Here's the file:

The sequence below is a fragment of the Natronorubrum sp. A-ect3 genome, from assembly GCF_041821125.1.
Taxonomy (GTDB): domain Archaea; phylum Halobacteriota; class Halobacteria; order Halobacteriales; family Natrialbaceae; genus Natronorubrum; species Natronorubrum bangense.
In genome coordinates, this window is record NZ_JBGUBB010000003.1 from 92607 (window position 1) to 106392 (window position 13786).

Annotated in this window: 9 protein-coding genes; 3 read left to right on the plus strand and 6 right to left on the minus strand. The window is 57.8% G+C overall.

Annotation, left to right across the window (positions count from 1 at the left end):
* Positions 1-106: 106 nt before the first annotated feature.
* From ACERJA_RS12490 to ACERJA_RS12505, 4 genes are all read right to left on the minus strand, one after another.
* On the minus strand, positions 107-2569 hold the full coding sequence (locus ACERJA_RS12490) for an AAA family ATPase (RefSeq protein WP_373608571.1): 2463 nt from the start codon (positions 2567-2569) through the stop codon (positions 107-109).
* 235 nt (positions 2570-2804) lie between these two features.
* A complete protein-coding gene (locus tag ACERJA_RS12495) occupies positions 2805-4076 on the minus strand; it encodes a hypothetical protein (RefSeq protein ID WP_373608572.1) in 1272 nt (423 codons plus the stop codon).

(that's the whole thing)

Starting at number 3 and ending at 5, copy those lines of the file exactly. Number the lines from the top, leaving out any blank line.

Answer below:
In genome coordinates, this window is record NZ_JBGUBB010000003.1 from 92607 (window position 1) to 106392 (window position 13786).

Annotated in this window: 9 protein-coding genes; 3 read left to right on the plus strand and 6 right to left on the minus strand. The window is 57.8% G+C overall.

Annotation, left to right across the window (positions count from 1 at the left end):